Marijuana is the most commonly used and abused illicit drug in society. It is also the subject of much debate over the legality and the impact of use in individuals. Many states have moved to make marijuana legal for medical reasons, while others are considering making it entirely legal in the future. What is being left out of the conversation is that marijuana is addictive. The National Institute on Drug Abuse reports that long-term abuse of marijuana can develop into a compulsive behavior or addiction. Their research indicates that about 9% of those who commonly use or abuse marijuana becomes addicted. This number increases among youth to 17%. Daily teen abusers have a 20-25% chance of becoming addicted. Recent studies have said that daily use of the drug has quadrupled in the United States in the past decade. (NIDA Infofacts on marijuana)
Facts on Marijuana
The chief component of marijuana is the chemical delta-9-tetrahydrocannabinol (THC). When it is smoked, the THC transfers from the lungs to the bloodstream and is distributed through the body. When THC is introduced into the brain it attaches itself to the neurotransmitters of the brain bringing on sense of euphoria. Heart rate and blood flow also increase with marijuana use. The blood vessels of the eyes expand causing the eyes to have a red appearance. Side effects of pot smoking are commonly dry mouth, hunger and thirst (commonly known as the "munchies"), and sleepiness.
Long term THC effects the brain, damaging the Hippocampus region. This region of the brain is responsible for the functions of learning and memory. Other areas of the brain are affected by marijuana use including reasoning functions, motor functions and reaction functions. While many of these studies have shown clear alterations to the brain, reports have stated that these results are not consistent to provide proper data. Intoxication of pot or weed can cause several distortions to perception and impair coordination, learning and memory. These effects can last for days and weeks as long as THC remains in the brain system.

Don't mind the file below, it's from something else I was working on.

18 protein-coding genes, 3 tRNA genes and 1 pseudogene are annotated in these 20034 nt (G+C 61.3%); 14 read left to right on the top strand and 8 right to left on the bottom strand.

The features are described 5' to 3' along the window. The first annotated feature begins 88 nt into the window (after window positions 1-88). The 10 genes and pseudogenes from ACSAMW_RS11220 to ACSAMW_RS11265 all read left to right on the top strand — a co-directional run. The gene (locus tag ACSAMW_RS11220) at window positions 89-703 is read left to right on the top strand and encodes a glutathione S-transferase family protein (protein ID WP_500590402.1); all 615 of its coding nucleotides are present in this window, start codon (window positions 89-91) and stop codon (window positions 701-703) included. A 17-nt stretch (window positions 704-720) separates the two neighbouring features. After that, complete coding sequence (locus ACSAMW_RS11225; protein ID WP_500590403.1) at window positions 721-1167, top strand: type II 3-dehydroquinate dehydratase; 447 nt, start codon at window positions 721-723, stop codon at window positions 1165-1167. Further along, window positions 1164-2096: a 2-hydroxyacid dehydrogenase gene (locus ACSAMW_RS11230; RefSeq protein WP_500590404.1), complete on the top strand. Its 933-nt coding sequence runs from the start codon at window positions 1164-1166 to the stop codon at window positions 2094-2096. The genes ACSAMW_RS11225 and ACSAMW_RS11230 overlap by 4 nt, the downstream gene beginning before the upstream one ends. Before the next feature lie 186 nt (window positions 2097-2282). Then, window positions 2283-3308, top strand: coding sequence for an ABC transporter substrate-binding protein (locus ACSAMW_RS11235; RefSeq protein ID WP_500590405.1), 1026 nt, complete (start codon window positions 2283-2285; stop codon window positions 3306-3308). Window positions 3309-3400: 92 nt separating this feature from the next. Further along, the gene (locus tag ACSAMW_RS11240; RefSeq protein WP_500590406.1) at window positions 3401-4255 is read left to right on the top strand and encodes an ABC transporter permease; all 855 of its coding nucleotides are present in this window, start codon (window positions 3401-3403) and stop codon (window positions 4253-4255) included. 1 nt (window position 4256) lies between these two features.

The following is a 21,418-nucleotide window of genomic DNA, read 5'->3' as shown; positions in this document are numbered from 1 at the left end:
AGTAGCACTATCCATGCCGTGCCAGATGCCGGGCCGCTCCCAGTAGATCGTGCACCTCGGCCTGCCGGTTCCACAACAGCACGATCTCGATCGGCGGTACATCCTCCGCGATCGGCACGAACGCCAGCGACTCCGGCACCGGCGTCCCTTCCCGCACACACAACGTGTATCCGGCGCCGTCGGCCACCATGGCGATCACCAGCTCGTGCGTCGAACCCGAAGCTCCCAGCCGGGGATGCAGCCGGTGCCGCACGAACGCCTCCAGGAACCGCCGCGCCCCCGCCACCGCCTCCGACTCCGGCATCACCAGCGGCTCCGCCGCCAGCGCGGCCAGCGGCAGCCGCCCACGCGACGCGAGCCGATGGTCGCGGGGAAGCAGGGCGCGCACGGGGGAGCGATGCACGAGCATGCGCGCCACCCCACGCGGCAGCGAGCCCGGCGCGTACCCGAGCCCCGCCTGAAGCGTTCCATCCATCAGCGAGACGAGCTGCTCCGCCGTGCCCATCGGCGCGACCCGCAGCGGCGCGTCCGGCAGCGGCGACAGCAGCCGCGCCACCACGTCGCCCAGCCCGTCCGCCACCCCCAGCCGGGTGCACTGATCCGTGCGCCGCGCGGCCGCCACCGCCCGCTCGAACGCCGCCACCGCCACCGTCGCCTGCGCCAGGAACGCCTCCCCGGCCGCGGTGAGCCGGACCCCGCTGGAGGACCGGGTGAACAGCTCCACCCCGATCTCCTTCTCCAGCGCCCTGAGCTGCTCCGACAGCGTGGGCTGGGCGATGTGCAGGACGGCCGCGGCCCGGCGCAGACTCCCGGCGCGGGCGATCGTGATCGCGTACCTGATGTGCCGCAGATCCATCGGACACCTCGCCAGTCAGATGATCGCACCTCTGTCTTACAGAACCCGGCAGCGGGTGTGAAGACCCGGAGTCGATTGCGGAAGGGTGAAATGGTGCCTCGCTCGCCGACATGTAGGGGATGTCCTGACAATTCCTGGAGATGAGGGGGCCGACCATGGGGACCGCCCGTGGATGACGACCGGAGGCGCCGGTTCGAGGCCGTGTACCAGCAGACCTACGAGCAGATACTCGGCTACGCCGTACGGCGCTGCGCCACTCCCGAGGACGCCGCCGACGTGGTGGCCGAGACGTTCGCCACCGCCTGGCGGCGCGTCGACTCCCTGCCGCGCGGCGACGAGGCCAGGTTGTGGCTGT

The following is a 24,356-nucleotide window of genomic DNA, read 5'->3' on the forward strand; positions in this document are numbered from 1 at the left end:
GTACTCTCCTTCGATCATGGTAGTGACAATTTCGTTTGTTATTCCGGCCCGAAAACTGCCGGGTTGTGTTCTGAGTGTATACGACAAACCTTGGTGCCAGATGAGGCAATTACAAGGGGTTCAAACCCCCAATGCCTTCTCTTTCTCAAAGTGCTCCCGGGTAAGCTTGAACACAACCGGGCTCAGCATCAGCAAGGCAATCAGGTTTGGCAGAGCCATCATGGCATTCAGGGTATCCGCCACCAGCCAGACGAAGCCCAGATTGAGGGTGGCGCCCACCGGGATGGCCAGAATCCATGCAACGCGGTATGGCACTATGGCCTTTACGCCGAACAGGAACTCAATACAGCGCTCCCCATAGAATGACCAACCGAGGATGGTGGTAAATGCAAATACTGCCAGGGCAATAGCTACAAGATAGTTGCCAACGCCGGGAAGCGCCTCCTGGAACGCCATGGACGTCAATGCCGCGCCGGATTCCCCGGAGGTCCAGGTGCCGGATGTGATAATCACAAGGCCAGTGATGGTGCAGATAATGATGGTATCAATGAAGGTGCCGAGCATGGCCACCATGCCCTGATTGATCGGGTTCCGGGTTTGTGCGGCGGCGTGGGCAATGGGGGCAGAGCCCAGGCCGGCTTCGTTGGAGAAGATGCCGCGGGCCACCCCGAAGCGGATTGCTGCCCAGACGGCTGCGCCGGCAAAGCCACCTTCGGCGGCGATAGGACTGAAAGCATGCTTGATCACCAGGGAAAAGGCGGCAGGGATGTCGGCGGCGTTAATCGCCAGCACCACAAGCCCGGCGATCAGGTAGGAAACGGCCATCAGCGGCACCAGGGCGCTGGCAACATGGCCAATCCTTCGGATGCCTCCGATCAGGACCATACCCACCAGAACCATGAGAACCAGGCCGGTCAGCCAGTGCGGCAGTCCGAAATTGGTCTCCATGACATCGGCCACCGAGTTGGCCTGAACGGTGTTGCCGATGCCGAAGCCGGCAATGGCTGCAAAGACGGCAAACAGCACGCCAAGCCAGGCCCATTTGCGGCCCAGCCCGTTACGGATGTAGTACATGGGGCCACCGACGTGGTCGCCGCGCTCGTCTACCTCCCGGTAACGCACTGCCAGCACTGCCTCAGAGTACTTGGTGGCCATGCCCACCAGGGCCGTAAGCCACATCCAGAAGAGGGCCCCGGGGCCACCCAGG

Developing an Addiction
|Reported Marijuana Withdrawal Problems|
Marijuana addiction is formed when a person can no longer control the impulse of use. Like all drug addiction, it takes control of the individual's life structure, compromising all other aspects of living. When the substance is not in the system, withdrawal can be experienced and can be difficult to deal with.
Marijuana is also considered a gateway drug to far more addictive substances. People can have a harmless beginning with random use that can eventually spiral out of control. The 2009 report stated that 83% of those that admitted with marijuana as the primary substance also struggle with other drugs or alcohol.
Long-term use of Marijuana can have adverse effects on the heart, lungs and brain.
Chronic abuse of marijuana can create changes to the brain. Studies have shown an increased risk to developing mental health disorders like anxiety, depression and schizophrenia.
Use of marijuana increases the heart rate by anywhere from 20-100%. One study estimates that marijuana users have a nearly 5% greater risk of heart attack. This is attributed to increased heart rates and the effects of marijuana on heart rhythms.
Marijuana smokers can develop many of the same chronic problems that effect tobacco smokers. This can involve chronic coughing, higher risks of infections, more frequent illnesses in the lungs and phlegm.
Marijuana Recovery with a Caring Program
Like any addiction case, recovery from marijuana addiction takes considerable time and effort. Initial drug treatment is also strongly recommended from an appropriate rehab program. At Cirque, we provide that appropriate program by offering an array of therapy approaches. Outpatient drug rehab programs may offer a few types of programs. We feel that a multi-systemic approach to marijuana addiction treatment is what provides the best overall results in a rehab program. This consists of individual, group and family clinical treatments combined with the 12-step modality for recovery.
More Research and Information on Drugs of Abuse: